torch.fft.hfft2(input, s=None, dim=(-2, -1), norm=None, *, out=None) Tensor

Computes the 2-dimensional discrete Fourier transform of a Hermitian symmetric input signal. Equivalent to hfftn() but only transforms the last two dimensions by default.

input is interpreted as a one-sided Hermitian signal in the time domain. By the Hermitian property, the Fourier transform will be real-valued.


Supports torch.half and torch.chalf on CUDA with GPU Architecture SM53 or greater. However it only supports powers of 2 signal length in every transformed dimensions. With default arguments, the size of last dimension should be (2^n + 1) as argument s defaults to even output size = 2 * (last_dim_size - 1)

  • input (Tensor) – the input tensor

  • s (Tuple[int], optional) – Signal size in the transformed dimensions. If given, each dimension dim[i] will either be zero-padded or trimmed to the length s[i] before computing the Hermitian FFT. If a length -1 is specified, no padding is done in that dimension. Defaults to even output in the last dimension: s[-1] = 2*(input.size(dim[-1]) - 1).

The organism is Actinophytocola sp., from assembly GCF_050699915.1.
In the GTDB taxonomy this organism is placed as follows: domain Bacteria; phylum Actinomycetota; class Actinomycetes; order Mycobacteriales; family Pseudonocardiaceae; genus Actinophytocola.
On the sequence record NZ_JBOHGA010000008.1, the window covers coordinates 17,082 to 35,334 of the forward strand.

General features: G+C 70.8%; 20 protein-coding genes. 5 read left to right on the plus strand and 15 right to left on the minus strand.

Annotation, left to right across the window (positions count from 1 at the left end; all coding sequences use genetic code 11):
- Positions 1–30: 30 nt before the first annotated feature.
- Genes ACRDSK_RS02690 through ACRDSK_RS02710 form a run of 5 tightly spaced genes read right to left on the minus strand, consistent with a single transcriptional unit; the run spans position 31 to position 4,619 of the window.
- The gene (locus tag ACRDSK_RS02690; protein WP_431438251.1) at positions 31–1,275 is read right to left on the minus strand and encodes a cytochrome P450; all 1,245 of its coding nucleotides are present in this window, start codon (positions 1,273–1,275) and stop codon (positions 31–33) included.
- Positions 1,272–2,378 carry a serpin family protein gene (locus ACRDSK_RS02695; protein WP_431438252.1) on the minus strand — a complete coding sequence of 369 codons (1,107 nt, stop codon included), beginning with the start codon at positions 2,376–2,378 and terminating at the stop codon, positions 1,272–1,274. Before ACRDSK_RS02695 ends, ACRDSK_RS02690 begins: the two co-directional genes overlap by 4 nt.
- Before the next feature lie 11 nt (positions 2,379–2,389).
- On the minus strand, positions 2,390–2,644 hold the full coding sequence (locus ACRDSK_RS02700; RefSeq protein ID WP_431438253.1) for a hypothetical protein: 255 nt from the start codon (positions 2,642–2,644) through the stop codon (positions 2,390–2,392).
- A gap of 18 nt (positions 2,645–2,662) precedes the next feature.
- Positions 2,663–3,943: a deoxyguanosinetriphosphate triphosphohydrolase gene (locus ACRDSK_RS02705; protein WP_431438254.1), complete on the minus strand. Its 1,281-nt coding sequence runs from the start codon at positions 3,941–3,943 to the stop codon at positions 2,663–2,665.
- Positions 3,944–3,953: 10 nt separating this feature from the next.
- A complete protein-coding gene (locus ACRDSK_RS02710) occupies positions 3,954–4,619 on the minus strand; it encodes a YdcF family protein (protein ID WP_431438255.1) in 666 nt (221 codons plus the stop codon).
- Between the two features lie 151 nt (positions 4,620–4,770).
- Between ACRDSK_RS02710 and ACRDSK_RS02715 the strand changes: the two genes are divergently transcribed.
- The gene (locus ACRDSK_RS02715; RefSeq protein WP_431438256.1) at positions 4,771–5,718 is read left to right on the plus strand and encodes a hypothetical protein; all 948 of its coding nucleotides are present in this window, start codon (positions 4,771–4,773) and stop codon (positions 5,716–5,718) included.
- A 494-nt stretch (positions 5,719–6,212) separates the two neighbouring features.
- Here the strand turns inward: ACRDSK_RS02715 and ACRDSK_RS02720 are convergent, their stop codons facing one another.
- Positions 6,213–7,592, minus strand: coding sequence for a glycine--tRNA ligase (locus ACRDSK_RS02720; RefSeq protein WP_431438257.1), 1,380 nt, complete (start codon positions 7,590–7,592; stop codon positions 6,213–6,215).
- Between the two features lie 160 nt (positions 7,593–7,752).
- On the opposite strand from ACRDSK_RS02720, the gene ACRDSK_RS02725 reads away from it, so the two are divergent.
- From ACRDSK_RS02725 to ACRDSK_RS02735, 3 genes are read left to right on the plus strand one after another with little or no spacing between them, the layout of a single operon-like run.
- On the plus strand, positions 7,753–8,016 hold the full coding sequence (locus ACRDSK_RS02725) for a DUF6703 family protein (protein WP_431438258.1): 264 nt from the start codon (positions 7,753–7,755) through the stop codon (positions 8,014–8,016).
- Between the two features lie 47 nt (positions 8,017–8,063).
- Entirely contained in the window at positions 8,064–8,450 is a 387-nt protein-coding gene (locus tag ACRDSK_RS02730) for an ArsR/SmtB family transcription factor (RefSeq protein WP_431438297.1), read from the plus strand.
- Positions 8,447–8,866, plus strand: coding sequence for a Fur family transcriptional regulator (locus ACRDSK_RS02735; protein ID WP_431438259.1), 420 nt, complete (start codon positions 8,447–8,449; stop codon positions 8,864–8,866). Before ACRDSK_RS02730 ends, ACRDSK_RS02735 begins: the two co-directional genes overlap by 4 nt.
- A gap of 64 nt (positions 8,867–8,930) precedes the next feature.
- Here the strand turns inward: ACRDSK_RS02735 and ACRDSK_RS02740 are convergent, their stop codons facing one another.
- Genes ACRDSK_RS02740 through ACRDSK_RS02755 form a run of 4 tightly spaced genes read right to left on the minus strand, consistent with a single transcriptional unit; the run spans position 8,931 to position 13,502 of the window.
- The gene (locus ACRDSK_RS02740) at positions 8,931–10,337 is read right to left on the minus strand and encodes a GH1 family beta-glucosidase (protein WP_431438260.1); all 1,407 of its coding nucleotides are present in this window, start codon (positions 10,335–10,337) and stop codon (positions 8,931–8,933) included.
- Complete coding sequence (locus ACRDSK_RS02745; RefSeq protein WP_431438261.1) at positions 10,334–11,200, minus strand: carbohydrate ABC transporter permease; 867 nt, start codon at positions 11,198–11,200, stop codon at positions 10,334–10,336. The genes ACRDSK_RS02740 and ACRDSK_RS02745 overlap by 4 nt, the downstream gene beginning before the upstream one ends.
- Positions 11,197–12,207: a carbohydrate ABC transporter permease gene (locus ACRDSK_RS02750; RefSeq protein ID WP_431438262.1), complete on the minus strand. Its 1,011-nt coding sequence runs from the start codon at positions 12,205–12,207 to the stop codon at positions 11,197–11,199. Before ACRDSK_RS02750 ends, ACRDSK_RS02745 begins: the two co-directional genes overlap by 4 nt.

• dim (Tuple[int], optional) – Dimensions to be transformed. The last dimension must be the half-Hermitian compressed dimension. Default: last two dimensions.

  • norm (str, optional) –

    Normalization mode. For the forward transform (hfft2()), these correspond to:

    • "forward" - normalize by 1/n

    • "backward" - no normalization

    • "ortho" - normalize by 1/sqrt(n) (making the Hermitian FFT orthonormal)

    Where n = prod(s) is the logical FFT size. Calling the backward transform (ihfft2()) with the same normalization mode will apply an overall normalization of 1/n between the two transforms. This is required to make ihfft2() the exact inverse.

    Default is "backward" (no normalization).

Keyword Arguments

out (Tensor, optional) – the output tensor.


Starting from a real frequency-space signal, we can generate a Hermitian-symmetric time-domain signal: >>> T = torch.rand(10, 9) >>> t = torch.fft.ihfft2(T)

Without specifying the output length to hfftn(), the output will not round-trip properly because the input is odd-length in the last dimension:

>>> torch.fft.hfft2(t).size()
torch.Size([10, 10])

So, it is recommended to always pass the signal shape s.

>>> roundtrip = torch.fft.hfft2(t, T.size())
>>> roundtrip.size()
torch.Size([10, 9])
>>> torch.allclose(roundtrip, T)


Access comprehensive developer documentation for PyTorch

View Docs


Get in-depth tutorials for beginners and advanced developers

View Tutorials


Find development resources and get your questions answered

View Resources